Trial of injectable flu drug yields disappointing results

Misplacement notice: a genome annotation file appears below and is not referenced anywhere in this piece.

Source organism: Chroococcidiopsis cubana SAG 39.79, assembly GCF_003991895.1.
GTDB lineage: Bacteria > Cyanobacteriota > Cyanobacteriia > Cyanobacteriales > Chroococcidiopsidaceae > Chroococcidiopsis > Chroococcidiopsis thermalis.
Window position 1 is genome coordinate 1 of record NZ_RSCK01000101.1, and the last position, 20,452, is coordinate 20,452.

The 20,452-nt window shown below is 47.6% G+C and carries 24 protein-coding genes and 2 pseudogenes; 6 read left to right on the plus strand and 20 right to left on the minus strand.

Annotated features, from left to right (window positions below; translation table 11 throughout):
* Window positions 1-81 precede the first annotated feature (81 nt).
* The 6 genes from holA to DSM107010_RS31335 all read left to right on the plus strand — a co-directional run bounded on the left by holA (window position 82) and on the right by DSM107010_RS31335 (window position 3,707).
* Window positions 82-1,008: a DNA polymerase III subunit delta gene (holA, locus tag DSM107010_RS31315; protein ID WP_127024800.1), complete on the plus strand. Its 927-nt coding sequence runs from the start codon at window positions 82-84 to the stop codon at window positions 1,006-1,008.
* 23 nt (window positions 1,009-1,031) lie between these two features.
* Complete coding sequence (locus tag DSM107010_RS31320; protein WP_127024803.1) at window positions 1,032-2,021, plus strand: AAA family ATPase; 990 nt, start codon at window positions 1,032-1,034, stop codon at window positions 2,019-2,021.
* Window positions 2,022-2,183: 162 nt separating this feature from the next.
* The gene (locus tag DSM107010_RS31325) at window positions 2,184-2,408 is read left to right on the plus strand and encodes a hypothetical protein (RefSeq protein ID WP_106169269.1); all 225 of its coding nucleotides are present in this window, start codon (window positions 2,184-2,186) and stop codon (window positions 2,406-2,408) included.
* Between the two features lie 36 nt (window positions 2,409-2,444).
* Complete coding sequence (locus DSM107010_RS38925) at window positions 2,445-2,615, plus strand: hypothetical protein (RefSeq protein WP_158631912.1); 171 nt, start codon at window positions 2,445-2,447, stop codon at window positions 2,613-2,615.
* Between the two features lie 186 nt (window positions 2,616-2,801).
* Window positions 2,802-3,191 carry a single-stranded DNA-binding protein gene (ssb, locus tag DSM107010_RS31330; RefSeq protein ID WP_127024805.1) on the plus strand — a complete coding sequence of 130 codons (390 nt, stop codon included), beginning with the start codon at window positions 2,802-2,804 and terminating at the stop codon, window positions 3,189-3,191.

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first_imgSep 20, 2007 (CIDRAP News) – BioCryst Pharmaceuticals, Inc, yesterday announced disappointing early results in a phase 2 study of its antiviral drug peramivir, which is seen as a potential new weapon against influenza.Peramivir is a neuraminidase inhibitor that, unlike the licensed antivirals oseltamivir (Tamiflu) and zanamivir (Relenza), is given by intravenous (IV) or intramuscular (IM) injection. Many countries have stockpiled oseltamivir, an oral drug, and zanamivir, inhaled as a powder, in the hope that they will help if the H5N1 virus evolves into a human pandemic strain.The phase 2 double-blind, placebo-controlled trial was designed to see if high doses of IM peramivir could reduce the duration of symptoms in patients with seasonal flu, BioCryst reported in a press release. The study involved 344 patients who had flu that was verified by rapid antigen testing. Patients were randomly assigned to receive injections of a placebo or either 150 mg or 300 mg of peramivir, administered in a single dose within 48 hours after symptom onset.With 313 patients available for evaluation, researchers found that the peramivir group improved more than placebo group, but the difference was not statistically significant, BioCryst reported. The improvement over placebo was 22.9 hours in the 150-mg dose group and 21.1 hours in the 300-mg group.The company said it believes the results were negatively affected by shorter needles—used for the phase 2 study but not for the phase 1 study—that may have delivered an adequate injection to only a third of the volunteers.In a post hoc analysis of 101 patients who received an adequate IM peramivir injection, as measured by elevated serum creatine kinase over baseline, investigators found that improvement over placebo was 64.6 hours in the 300-mg dose group and 44.6 hours in the 150-mg group.Safety and tolerability were similar for the placebo group and both peramivir groups, BioCryst said.”We’re clearly disappointed that we did not achieve the primary endpoint across the entire study population,” said Jon P. Stonehouse, president and chief executive officer of BioCryst, based in Birmingham, Ala., in the statement. However, he added the company was buoyed by the safety findings and said the efficacy findings in the patients that received an adequate dose exceeded expectations.BioCryst will correct the problems identified in the study when it launches a phase 3 study by the end of the year, he said.Another phase 2 study is under way to evaluate the efficacy of IV peramivir in hospital patients with flu, the company said. The study is designed to compare IV peramivir with oral oseltamivir.In January 2006 the US Food and Drug Administration (FDA) granted BioCryst a fast-track designation to develop an injection to treat highly virulent, life-threatening strains of influenza, the company said in its statement. In January 2007 the Department of Health and Human Services (HHS) awarded the company a $102.6 million contract to develop peramivir for seasonal and pandemic influenza.See also:Sep 19 BioCryst press releasehttp://investor.shareholder.com/biocryst/releasedetail.cfm?ReleaseID=264815Oct 2, 2006 CIDRAP News story “Injectable drug seen as potential treatment for flu, both seasonal and avian”last_img read more